Her kitty might not be full with films, but Sridevi is a busy homemaker, as she leaves no stone unturned to ensure that her daughters are well cared for. “I go to the market to buy vegetables and groceries. I order the right food for them. I am busy as a housewife,” said the mother of two. Her daughters Jahnavi and Khushi bask in Sridevi’s unconditional love and the actress too has some dreams for her children. With a huge grin on her face, she said, “My secret dreams for them are that they have to get married and settle well.  I want to see my grandchildren.”

Besides taking care of her family, Sridevi loves to paint.  She wields the brush like a pro and her artworks were recently auctioned. “I started painting when I was about eight or nine. I never took it seriously. But now I realize that it is one of my main hobbies and it makes me really happy. Painting is soothing for my mind,” she said.

When she isn’t too busy, she unwinds by watching Tamil comedies in TV. In addition to being a versatile actress, Sridevi is known to have pulled off comedy roles too with conviction. “I love doing comic scenes. It is more difficult than doing a serious scene. Fortunately, I am told that comedy scenes work out well for me. My family says that I am funny off screen too,” she laughed.

Bitten by the travel bug, Sridevi often visits virgin destination across the world. But the actress is incredibly loyal to her hometown. “Although I travel a lot, my favourite place is still Chennai. I was born and brought up here and my roots are here. I really enjoy myself in Chennai,” said Sridevi.

Considered one of the artistes, who has defied age, Sridevi avers  “I am very health conscious. I lead a systematic life. I don’t have junk food, at all. No pain, no gain. So I willingly go that extra mile.” When she is reckoned as one of the most beautiful actors of all time, what is ‘beauty’ in her opinion? “Beauty is certainly just not about how one looks outside. A person has to be good from within. One’s heart should be pure for the beauty to reflect in the face,” she quipped and switched to her mother tongue, “solluvaangalla, agathin azhagu mugathil theriyum!” (They say, “ Face is the index of mind”)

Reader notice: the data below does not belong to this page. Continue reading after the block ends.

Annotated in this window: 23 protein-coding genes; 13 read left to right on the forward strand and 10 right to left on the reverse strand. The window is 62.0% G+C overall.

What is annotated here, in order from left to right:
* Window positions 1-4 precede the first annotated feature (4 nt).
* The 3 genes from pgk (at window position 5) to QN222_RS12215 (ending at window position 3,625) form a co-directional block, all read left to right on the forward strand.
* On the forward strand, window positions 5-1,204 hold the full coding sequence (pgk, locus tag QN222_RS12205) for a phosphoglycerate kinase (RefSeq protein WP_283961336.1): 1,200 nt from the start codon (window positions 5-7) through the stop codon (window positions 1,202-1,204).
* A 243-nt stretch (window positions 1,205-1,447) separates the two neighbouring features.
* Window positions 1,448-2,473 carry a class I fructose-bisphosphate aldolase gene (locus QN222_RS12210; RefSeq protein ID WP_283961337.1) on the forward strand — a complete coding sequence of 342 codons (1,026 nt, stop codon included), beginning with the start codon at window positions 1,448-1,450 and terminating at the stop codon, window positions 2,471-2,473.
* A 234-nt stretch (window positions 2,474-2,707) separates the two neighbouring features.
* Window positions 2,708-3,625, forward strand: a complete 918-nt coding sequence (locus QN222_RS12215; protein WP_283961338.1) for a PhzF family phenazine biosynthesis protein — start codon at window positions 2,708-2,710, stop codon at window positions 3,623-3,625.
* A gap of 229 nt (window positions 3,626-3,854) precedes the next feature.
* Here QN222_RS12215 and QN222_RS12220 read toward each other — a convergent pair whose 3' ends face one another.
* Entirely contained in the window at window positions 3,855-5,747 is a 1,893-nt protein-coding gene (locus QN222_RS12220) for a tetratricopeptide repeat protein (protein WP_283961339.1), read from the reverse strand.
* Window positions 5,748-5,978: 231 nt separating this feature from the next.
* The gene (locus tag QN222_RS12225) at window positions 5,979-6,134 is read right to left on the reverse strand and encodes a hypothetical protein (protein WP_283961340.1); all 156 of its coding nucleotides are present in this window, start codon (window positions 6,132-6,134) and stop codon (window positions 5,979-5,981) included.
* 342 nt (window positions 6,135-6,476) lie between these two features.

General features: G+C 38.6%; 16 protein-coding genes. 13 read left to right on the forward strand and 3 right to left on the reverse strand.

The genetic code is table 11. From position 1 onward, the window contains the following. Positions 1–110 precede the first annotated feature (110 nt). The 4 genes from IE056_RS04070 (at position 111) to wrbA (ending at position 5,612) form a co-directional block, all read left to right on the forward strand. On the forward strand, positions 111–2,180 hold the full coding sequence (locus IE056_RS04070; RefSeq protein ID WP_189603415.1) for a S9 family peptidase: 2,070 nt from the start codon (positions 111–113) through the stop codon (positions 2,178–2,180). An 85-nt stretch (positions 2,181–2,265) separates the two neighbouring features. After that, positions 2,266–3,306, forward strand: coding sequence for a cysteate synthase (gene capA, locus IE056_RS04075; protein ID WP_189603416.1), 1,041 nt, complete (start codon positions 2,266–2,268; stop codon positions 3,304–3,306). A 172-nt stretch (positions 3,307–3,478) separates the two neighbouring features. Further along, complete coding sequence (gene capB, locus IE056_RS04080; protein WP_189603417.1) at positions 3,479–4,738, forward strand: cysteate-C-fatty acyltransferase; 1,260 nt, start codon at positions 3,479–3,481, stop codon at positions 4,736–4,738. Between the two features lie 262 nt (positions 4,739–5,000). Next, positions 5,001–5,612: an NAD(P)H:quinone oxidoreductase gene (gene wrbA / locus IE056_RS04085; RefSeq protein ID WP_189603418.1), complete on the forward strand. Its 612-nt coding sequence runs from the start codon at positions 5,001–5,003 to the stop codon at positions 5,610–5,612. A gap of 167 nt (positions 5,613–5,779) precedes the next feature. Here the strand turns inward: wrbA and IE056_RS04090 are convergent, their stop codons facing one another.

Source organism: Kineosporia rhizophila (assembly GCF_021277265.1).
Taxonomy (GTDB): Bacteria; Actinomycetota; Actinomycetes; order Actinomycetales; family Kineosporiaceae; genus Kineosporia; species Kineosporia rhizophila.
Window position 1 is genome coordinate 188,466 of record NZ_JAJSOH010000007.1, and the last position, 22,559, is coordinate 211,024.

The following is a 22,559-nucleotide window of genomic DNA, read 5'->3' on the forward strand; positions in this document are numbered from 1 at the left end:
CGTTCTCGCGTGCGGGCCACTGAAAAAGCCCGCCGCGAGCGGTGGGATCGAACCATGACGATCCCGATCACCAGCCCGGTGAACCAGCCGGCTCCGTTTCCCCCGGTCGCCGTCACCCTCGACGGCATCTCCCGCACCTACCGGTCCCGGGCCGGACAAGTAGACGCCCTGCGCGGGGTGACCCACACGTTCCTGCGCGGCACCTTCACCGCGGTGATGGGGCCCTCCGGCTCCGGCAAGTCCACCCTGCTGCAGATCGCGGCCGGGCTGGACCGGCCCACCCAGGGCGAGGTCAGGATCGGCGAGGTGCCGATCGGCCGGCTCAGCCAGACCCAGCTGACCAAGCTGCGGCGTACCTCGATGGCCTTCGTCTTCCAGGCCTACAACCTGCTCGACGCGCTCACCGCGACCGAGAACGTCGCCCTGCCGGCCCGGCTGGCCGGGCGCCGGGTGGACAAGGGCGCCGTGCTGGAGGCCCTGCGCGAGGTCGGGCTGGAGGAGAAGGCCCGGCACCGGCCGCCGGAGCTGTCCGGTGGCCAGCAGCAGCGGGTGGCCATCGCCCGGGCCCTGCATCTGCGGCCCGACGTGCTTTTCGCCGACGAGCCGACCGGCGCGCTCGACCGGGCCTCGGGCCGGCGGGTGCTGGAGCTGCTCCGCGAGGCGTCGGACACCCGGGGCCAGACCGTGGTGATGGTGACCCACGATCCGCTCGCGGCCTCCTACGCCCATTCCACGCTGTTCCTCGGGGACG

Almost every young actress looks up to Sridevi, whereas  she drew her  inspiration  from legendary actors like Sivaji Ganesan, MGR, Savithri and Bhanumathi. “I have a huge list. When I was a child, I used to watch them act. They made a great impact and I have admired them  a great deal. When you watch them quite often, their acting naturally stays in your mind and heart,” she said.

The actress catches up with Tamil films regularly. Is she particularly impressed with any actor from the young crop? Who else can rule the ultimate position that Sridevi managed with finesse? “Everybody has an individual identity. I have observed  the young stars a lot and I see that they are incredibly talented, dedicated and hardworking. They are making their own identities. But, nobody will become ‘The Next Sridevi',” she concluded.

The interview was originally published in Deccan Chronicle dated February 24, 2014.

Saturday, January 18, 2014

A teenager turns thirty-two

It’s January 18, 2014 today and my only sibling, Krithika Ramesh will turn 32 tomorrow. (Krithi, now don’t kick me for revealing your age. Anyway, everybody assumes that you are just out of college). Between editing birthday wishes that Deccan Chronicle’s readers have sent to be published in the paper and struggling to cope with the effects of sleep depravation, it occurred to me that I have not written a note on how much I love (and hate) this sister of mine, who is six years older than me. But she is a teenager at heart when she whole-heartedly enjoys watching actor Vijay’s films and she effortlessly slips into the role of a responsible daughter when it comes to looking after our parents. After a lot of tiffs and catfights that changed our opinions about each other, I realised that many a time in my life, I would have been stuck in my abyss if she weren’t there to give me a hand. As some wise men said, “Absence makes the heart grow fonder” and “Distance does a lot of good to people”, her relocation to the States has made me realise the pivotal role that she has been playing in my life. Although she tries her level best to still do all that she usually does for us, despite the distance, I dearly miss this lady, who drives me nuts and who also helps me be sane. For the first time, she is not going to be in India to celebrate her birthday with us. But our thoughts, hearts and warm wishes are certainly with her.


When I was a kid, some of my early impressions of my parents were formed based on my sister’s opinions about them. She kept telling me about how much they meant to her and how hard they worked to keep us happy. Maybe, my bond with my family was cemented because of her unconditional love for our parents. Since our childhood, we have always been as different as chalk and cheese. If I would wear jeans, kurta and a pair of loafers to attend a wedding reception, you may find her decked up more grandly than the bride herself. If I would choose to lounge at home like a sloth, she would want to be out there experiencing the world. And our differences began to sabotage the harmony and we even ended up telling each other, “I would never want to see your face again!” But when a tidal wave hits me, when life looks hopeless, when snobbish folks bully me, when my parents’ well-being becomes a concern, when I choose to purge out owing to stress and when I decide to reveal some of my dark secrets, without giving a second thought, I dial my sister’s number because after all, she is my sister and she is the best non-judgmental listener. Despite wanting to slap and kill each other at times, we are sure of our love for each other and I blindly fall back with the trust that my sister will hold my back. And that precisely is one of the greatest blessings that I count.